1. Figures are gross cost for GB rounded to the nearest £50 million.
2. Figures in 200102 prices.
3. Figures based on latest Government Actuary's Department statistics which takes account of the change in the state pension age for women.
4. Additional costs are based on the assumption that basic state pension would increase by 2.5 per cent. in the long run (as stated in the PBR).
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Mr. Dismore: To ask the Secretary of State for Work and Pensions if he will make a statement on progress of the consultations with local authority associations on the recovery of overpaid housing benefit from landlords further to paragraph 38 of the response by the DSS to the Social Security Committee report on housing benefit Cm4869. 
Malcolm Wicks: Following consultation with the local authority associations, we amended housing benefit regulations to change the rule that overpaid benefit was in all cases recoverable from the person to whom it was paid. From 1 October 2001 where the landlord has been responsible for alerting the local authority in writing to the suspected overpayment, there appears to have been a fraud, and there is no evidence of landlord collusion, any resulting overpayment will not be recoverable from the landlord.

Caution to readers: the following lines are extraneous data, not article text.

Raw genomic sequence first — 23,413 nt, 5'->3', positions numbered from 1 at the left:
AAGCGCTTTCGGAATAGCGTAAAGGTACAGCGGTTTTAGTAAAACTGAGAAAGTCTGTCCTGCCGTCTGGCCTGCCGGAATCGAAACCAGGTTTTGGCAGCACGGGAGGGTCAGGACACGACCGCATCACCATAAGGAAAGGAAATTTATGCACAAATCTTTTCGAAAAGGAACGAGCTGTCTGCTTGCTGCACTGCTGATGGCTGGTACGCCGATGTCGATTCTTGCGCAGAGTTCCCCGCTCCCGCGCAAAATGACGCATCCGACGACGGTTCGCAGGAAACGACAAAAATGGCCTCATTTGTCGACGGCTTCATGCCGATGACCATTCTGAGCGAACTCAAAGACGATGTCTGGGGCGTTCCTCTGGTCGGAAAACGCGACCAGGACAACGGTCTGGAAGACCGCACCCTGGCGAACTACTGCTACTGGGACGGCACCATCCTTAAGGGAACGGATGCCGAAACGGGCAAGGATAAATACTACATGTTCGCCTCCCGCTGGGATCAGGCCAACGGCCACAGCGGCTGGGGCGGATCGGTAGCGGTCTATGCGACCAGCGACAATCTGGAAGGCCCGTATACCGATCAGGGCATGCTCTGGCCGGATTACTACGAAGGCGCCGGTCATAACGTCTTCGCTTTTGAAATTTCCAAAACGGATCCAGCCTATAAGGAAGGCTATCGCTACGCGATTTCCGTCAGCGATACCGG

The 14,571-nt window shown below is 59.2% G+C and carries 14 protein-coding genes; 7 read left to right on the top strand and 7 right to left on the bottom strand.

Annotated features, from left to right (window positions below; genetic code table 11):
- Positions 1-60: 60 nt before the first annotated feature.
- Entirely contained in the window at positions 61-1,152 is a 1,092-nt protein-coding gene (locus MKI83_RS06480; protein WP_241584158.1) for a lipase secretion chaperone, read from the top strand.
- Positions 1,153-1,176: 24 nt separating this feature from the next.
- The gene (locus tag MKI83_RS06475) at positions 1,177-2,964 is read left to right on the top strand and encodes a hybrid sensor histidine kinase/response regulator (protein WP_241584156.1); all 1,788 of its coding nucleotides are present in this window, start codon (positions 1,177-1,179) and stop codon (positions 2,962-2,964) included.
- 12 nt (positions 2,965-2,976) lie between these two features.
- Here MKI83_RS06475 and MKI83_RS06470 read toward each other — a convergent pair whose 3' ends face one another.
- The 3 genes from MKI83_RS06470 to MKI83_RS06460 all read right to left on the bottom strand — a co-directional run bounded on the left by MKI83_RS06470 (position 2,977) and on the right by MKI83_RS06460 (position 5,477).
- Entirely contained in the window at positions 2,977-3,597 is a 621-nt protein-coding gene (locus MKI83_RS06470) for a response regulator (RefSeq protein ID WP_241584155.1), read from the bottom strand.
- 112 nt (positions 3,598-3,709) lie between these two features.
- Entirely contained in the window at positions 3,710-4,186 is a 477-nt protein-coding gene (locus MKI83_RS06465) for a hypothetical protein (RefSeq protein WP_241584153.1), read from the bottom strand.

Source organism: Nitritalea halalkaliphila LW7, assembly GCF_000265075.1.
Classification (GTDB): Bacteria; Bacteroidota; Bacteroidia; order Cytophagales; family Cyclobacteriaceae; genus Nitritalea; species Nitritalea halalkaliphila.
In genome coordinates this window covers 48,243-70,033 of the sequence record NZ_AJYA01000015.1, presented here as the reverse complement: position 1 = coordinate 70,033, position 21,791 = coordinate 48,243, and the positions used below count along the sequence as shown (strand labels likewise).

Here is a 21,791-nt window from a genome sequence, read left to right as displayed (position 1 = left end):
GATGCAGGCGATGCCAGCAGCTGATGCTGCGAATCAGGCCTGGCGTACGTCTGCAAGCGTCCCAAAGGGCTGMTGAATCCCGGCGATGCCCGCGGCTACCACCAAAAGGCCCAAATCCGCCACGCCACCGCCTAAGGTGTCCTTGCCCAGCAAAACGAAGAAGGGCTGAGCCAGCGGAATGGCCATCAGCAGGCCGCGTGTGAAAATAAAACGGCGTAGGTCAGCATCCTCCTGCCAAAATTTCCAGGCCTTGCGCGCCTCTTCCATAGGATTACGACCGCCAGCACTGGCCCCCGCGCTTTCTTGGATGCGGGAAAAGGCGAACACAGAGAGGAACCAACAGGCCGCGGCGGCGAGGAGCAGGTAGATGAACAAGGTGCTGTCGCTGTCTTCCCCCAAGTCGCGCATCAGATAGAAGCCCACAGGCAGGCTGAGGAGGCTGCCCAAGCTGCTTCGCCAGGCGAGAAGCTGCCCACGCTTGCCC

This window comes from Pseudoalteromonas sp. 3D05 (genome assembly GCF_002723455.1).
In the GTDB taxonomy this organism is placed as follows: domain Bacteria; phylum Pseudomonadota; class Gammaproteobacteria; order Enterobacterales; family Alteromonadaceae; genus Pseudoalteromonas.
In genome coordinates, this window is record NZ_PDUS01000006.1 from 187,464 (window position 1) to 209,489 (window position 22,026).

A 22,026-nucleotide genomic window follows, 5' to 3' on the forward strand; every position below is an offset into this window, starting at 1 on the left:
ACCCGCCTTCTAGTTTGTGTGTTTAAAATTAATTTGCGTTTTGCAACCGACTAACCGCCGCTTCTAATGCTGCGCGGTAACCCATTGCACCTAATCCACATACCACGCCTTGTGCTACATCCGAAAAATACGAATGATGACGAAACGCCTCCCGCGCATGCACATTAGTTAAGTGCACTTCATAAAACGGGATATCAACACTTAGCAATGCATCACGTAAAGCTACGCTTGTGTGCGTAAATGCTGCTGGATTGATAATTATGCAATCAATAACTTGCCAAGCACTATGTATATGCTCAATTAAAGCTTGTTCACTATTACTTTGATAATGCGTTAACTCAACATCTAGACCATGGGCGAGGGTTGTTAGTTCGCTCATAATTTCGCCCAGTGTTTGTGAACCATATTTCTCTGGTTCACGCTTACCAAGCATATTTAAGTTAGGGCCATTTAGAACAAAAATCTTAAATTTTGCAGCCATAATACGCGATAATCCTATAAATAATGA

Landlords have an important role in preventing fraud. Those receiving direct payments of benefit already had a statutory responsibility to report changes in their tenant's circumstances, which they could have reasonably been expected to know. This measure encourages landlords to be vigilant and report their suspicions of fraud without fear of financial disincentive.